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Date DVD: The Blue Edition

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In Japan, sex films are called “pink movies” to stress the feminine flesh, but here, we call them “blue movies.” Why? There are various theories — ranging from the history of the Puritans’ strict “blue laws” to the contention that imprisoned prostitutes were once required to wear blue gowns to the fact that strippers throughout history have lit themselves with blue lights. Whatever the reason, it’s clear there’s something especially sexy about blue when it flickers on a screen, whether in the dappled moonlight of a studio set or in the bright water of some backlot’s cerulean sea. Maybe that’s why so many sexy films took “blue” names. — Logan Hill

Devil in a Blue Dress
Denzel Washington has never smoldered like he does in Carl Franklin’s noir — capped with a fedora and clothed in a smooth suit in the hot heat of 1940s Los Angeles. He plays Walter Mosley’s manly WWII vet-turned-private-eye Easy Rawlins, and he takes his time, twirling his toothpick, smoothing his mustache, and delivering every hard-boiled line easily, as if it’s the come-on you’re dying to hear. On the trail of a political corruption case and a naughty femme fatale (Jennifer Beals), Washington settles into this film like it’s a hot sauna and he’s he’s got all day — all night, too.
Trois Coleurs: Blue
The breathtaking Juliette Binoche stars in the first film of Polish director Krzystof Kieslowski’s celebrated Blue, Red, White trilogy about the French tryptych of “liberty, equality and fraternity.” She is brutally liberated when her husband and daughter are killed — then she sets out to rediscover herself and test the bounds of her new life. She begins by calling one of her husband’s lecherous friends: “You have always wanted me,” she purrs. “Here I am.” But the sex doesn’t cut it, so she runs off again, until she randomly meets her husband’s mistress, and the two develop one of the strangest friendships in cinema. It’s a brilliant film about surviving failed relationships, and it’s infused with a perverse sense of determined hope. Watch it with your ex.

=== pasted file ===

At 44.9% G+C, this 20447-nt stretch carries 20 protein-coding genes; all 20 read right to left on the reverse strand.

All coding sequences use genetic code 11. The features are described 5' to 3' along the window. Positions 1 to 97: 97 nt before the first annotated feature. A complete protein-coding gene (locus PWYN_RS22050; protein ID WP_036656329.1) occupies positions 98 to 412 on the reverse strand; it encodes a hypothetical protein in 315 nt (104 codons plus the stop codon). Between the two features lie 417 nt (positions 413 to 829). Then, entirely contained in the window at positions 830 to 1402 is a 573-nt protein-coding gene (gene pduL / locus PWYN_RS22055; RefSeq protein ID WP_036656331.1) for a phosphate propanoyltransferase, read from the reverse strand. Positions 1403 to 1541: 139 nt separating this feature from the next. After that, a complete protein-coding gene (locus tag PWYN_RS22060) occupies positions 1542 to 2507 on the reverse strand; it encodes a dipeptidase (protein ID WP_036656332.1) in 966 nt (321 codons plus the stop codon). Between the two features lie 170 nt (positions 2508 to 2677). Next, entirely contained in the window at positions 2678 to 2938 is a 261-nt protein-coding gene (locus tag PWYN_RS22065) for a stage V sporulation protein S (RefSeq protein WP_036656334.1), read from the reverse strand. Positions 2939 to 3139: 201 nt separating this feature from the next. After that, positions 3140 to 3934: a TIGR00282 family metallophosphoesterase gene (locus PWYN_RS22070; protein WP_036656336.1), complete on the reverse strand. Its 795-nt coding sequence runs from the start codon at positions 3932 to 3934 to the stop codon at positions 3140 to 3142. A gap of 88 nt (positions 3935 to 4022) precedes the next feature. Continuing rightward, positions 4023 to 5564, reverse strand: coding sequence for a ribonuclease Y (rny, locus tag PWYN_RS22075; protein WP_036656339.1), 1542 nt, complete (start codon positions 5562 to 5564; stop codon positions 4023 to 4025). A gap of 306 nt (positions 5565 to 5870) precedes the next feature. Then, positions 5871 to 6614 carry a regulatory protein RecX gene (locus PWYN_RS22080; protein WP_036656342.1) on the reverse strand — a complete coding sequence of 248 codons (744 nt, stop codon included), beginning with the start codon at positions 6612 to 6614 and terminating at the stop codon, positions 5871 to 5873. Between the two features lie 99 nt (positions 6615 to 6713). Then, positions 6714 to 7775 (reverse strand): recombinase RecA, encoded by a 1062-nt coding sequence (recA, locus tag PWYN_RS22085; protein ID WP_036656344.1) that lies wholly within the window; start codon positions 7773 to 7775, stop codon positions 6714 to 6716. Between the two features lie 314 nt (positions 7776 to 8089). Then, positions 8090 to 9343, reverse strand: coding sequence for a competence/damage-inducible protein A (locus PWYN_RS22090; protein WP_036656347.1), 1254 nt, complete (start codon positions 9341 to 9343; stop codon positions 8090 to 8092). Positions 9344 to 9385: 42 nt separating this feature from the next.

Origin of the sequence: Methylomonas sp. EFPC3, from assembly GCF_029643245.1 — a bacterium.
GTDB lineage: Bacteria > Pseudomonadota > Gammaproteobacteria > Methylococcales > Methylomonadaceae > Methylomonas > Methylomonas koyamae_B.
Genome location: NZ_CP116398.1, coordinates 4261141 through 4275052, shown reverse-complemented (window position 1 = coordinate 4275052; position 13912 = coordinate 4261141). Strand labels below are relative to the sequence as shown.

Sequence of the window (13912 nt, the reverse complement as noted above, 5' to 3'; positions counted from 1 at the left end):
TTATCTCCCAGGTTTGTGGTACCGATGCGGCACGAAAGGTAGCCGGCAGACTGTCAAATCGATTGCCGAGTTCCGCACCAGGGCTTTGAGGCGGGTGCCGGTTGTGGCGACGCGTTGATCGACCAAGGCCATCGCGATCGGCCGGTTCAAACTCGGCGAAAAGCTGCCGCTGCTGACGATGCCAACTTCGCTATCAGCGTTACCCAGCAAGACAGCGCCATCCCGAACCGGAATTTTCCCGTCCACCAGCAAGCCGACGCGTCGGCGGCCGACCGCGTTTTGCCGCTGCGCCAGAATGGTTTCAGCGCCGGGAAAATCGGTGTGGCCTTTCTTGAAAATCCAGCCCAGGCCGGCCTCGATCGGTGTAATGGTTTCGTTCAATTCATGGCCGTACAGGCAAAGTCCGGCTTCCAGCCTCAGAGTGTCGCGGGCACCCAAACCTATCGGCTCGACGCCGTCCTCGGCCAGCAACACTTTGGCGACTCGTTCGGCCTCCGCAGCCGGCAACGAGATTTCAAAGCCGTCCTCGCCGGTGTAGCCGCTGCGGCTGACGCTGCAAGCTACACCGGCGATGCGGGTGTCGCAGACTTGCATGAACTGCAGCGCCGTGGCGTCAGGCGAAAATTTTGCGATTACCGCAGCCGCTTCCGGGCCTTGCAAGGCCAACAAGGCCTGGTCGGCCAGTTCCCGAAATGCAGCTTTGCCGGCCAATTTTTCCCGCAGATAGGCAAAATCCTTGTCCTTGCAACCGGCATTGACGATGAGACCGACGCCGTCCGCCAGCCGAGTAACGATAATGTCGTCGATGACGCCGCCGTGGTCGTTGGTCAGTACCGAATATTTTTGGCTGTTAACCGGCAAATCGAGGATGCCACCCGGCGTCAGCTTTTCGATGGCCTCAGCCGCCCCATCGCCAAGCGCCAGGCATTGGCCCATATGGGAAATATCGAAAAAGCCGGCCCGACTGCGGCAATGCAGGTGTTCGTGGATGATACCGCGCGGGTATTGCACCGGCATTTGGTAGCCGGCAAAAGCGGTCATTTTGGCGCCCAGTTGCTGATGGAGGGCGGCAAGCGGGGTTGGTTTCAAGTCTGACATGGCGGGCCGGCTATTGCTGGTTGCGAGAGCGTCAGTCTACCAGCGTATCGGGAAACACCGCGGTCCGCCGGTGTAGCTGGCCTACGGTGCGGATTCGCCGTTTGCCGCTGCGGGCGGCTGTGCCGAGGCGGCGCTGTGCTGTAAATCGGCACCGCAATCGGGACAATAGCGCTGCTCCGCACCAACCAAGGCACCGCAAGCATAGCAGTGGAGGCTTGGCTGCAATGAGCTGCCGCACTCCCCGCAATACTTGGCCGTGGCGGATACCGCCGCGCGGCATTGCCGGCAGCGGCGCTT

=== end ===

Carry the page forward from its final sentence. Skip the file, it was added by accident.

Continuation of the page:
Forty Shades of Blue
You can’t talk about blue without talking about the blues: In Ira Sachs’s Sundance hit, the grizzled, growling Rip Torn chews his way though two hours as a Memphis music producer at the end of his career. Torn lays out a full-throated, intense performance that catches the egotism and appetite of a southern soul king, but it’s the producer’s sexy young girlfriend (the Russian actress Dina Korzun) who steals the film. At first she suffers under Torn’s neglect, then she falls into bed with Torn’s straightlaced son, sparking an affair that’s absolutely wrong in all the right ways. Watch this one with your hot steparent.
Blue Lagoon
Director Randal Kleiser did a stint with Starsky & Hutch, camped up Grease and Big-Top Pee Wee, and even made that Boy in the Plastic Bubble TV movie that somehow everyone saw, but when he dies, he will only be remembered for one thing: showing a fifteen-year-old Brooke Shields in nothing but what comes between her and her Calvins. One of the more ridiculous sex films of all time, it won Shields the first-ever Razzie award for worst actress. Still, it’s a hilarious classic of bad movies, best watched bleary-eyed and soused in a lagoon of liquor.
Blue Velvet
What is it about blue fabric? From blue suede shoes to the devilish blue dress, it stands as a symbol for all sorts of devious kinkiness. The blue velvet robe of David Lynch’s deranged arthouse classic makes Isabella Rossellini — the greatest actress nobody can quite figure out how to use — into a Twilight Zone femme fatale: mysterious as a siren, hungry like a witch. Then she’s ravaged. Dennis Hopper is titanically evil, the king of a secretly evil world hidden just below the surface. Watch it with your favorite freak.

©2006 Nerve.com.